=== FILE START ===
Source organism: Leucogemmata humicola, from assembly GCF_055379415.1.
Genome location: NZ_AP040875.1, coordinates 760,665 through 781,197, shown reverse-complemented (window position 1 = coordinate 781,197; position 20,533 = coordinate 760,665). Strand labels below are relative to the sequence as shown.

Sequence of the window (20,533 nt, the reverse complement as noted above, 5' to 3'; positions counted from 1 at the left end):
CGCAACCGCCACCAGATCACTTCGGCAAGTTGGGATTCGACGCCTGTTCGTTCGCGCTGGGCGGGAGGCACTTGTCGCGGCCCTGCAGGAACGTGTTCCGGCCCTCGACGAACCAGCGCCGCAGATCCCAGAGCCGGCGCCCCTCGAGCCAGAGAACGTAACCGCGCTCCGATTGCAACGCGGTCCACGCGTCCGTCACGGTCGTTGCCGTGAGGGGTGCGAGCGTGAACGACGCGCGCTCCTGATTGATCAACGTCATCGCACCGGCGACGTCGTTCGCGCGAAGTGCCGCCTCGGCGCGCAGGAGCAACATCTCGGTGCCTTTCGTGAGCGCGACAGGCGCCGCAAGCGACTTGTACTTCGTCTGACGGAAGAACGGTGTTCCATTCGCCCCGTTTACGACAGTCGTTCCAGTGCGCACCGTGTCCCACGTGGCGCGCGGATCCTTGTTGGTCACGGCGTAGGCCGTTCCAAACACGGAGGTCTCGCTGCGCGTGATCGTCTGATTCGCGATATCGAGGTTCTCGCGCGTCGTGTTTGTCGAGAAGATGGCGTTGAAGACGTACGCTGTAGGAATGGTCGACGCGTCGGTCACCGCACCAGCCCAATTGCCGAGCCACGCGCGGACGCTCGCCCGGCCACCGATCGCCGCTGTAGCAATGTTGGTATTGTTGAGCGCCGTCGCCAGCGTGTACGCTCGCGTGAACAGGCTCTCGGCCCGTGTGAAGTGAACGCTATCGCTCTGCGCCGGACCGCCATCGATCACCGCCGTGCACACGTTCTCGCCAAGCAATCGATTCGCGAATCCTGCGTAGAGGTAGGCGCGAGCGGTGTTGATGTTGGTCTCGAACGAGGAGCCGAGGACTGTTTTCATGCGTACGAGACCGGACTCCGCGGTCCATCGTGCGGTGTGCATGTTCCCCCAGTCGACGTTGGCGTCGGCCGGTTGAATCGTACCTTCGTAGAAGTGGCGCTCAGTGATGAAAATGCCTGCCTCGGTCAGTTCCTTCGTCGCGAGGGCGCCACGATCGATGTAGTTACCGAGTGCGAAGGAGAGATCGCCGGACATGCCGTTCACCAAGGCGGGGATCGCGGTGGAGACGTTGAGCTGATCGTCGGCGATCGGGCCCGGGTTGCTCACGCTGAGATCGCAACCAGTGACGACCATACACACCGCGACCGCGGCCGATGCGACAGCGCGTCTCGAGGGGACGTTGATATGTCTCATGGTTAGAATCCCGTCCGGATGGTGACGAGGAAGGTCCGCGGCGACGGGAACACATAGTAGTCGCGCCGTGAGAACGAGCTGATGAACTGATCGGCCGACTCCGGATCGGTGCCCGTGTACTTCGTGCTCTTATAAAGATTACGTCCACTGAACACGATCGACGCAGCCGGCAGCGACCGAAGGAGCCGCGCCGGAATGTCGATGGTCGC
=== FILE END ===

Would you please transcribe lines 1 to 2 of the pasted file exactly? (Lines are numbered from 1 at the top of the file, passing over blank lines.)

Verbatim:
Source organism: Leucogemmata humicola, from assembly GCF_055379415.1.
Genome location: NZ_AP040875.1, coordinates 760,665 through 781,197, shown reverse-complemented (window position 1 = coordinate 781,197; position 20,533 = coordinate 760,665). Strand labels below are relative to the sequence as shown.